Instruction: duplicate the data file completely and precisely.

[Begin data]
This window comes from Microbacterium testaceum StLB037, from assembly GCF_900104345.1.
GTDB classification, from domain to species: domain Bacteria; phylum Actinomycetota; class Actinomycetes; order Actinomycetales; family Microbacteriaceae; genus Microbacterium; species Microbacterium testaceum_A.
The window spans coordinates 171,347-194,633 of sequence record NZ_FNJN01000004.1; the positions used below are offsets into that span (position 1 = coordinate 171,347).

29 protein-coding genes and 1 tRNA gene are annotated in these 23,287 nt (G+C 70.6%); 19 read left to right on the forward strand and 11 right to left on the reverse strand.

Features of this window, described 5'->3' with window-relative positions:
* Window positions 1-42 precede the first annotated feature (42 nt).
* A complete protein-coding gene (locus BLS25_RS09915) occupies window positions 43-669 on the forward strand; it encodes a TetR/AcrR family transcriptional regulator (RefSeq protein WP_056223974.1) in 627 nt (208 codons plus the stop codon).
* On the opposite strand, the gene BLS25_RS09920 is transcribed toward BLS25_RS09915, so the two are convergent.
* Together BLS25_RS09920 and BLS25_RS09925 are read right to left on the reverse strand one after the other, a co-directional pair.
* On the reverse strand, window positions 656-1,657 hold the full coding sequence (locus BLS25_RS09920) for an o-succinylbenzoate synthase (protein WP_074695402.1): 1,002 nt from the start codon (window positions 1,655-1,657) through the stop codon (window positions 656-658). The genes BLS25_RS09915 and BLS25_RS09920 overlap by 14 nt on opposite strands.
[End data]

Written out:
This window comes from Microbacterium testaceum StLB037, from assembly GCF_900104345.1.
GTDB classification, from domain to species: domain Bacteria; phylum Actinomycetota; class Actinomycetes; order Actinomycetales; family Microbacteriaceae; genus Microbacterium; species Microbacterium testaceum_A.
The window spans coordinates 171,347-194,633 of sequence record NZ_FNJN01000004.1; the positions used below are offsets into that span (position 1 = coordinate 171,347).

29 protein-coding genes and 1 tRNA gene are annotated in these 23,287 nt (G+C 70.6%); 19 read left to right on the forward strand and 11 right to left on the reverse strand.

Features of this window, described 5'->3' with window-relative positions:
* Window positions 1-42 precede the first annotated feature (42 nt).
* A complete protein-coding gene (locus BLS25_RS09915) occupies window positions 43-669 on the forward strand; it encodes a TetR/AcrR family transcriptional regulator (RefSeq protein WP_056223974.1) in 627 nt (208 codons plus the stop codon).
* On the opposite strand, the gene BLS25_RS09920 is transcribed toward BLS25_RS09915, so the two are convergent.
* Together BLS25_RS09920 and BLS25_RS09925 are read right to left on the reverse strand one after the other, a co-directional pair.
* On the reverse strand, window positions 656-1,657 hold the full coding sequence (locus BLS25_RS09920) for an o-succinylbenzoate synthase (protein WP_074695402.1): 1,002 nt from the start codon (window positions 1,655-1,657) through the stop codon (window positions 656-658). The genes BLS25_RS09915 and BLS25_RS09920 overlap by 14 nt on opposite strands.